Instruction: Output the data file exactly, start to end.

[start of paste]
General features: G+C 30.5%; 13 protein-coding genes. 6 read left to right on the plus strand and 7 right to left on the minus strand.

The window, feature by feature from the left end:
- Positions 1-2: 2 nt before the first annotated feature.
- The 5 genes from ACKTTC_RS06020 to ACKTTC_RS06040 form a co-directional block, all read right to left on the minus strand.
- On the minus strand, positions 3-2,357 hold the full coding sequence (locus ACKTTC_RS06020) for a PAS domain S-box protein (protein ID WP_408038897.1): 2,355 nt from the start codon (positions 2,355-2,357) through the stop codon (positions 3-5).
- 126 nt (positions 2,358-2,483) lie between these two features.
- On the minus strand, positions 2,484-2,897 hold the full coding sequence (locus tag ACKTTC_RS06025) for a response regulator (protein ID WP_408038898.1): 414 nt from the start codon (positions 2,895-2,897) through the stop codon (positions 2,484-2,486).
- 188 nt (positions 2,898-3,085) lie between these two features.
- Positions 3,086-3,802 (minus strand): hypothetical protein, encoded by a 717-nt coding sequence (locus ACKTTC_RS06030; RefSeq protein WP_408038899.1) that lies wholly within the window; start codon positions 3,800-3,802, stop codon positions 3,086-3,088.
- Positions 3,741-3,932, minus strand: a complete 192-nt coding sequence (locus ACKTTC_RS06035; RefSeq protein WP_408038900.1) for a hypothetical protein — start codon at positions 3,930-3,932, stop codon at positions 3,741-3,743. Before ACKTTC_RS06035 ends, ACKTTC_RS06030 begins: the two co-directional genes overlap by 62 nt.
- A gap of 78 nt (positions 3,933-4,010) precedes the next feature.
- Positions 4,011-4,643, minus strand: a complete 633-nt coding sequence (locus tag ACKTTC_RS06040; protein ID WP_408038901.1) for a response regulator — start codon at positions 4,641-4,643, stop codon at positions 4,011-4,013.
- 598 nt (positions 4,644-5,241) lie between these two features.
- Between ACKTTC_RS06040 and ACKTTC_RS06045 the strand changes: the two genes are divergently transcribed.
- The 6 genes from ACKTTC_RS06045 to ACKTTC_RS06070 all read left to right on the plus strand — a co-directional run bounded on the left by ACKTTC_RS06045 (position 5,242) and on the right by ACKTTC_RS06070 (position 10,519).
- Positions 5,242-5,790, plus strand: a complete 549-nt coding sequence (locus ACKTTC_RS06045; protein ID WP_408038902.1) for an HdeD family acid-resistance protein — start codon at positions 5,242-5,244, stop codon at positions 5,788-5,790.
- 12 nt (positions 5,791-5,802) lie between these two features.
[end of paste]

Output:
General features: G+C 30.5%; 13 protein-coding genes. 6 read left to right on the plus strand and 7 right to left on the minus strand.

The window, feature by feature from the left end:
- Positions 1-2: 2 nt before the first annotated feature.
- The 5 genes from ACKTTC_RS06020 to ACKTTC_RS06040 form a co-directional block, all read right to left on the minus strand.
- On the minus strand, positions 3-2,357 hold the full coding sequence (locus ACKTTC_RS06020) for a PAS domain S-box protein (protein ID WP_408038897.1): 2,355 nt from the start codon (positions 2,355-2,357) through the stop codon (positions 3-5).
- 126 nt (positions 2,358-2,483) lie between these two features.
- On the minus strand, positions 2,484-2,897 hold the full coding sequence (locus tag ACKTTC_RS06025) for a response regulator (protein ID WP_408038898.1): 414 nt from the start codon (positions 2,895-2,897) through the stop codon (positions 2,484-2,486).
- 188 nt (positions 2,898-3,085) lie between these two features.
- Positions 3,086-3,802 (minus strand): hypothetical protein, encoded by a 717-nt coding sequence (locus ACKTTC_RS06030; RefSeq protein WP_408038899.1) that lies wholly within the window; start codon positions 3,800-3,802, stop codon positions 3,086-3,088.
- Positions 3,741-3,932, minus strand: a complete 192-nt coding sequence (locus ACKTTC_RS06035; RefSeq protein WP_408038900.1) for a hypothetical protein — start codon at positions 3,930-3,932, stop codon at positions 3,741-3,743. Before ACKTTC_RS06035 ends, ACKTTC_RS06030 begins: the two co-directional genes overlap by 62 nt.
- A gap of 78 nt (positions 3,933-4,010) precedes the next feature.
- Positions 4,011-4,643, minus strand: a complete 633-nt coding sequence (locus tag ACKTTC_RS06040; protein ID WP_408038901.1) for a response regulator — start codon at positions 4,641-4,643, stop codon at positions 4,011-4,013.
- 598 nt (positions 4,644-5,241) lie between these two features.
- Between ACKTTC_RS06040 and ACKTTC_RS06045 the strand changes: the two genes are divergently transcribed.
- The 6 genes from ACKTTC_RS06045 to ACKTTC_RS06070 all read left to right on the plus strand — a co-directional run bounded on the left by ACKTTC_RS06045 (position 5,242) and on the right by ACKTTC_RS06070 (position 10,519).
- Positions 5,242-5,790, plus strand: a complete 549-nt coding sequence (locus ACKTTC_RS06045; protein ID WP_408038902.1) for an HdeD family acid-resistance protein — start codon at positions 5,242-5,244, stop codon at positions 5,788-5,790.
- 12 nt (positions 5,791-5,802) lie between these two features.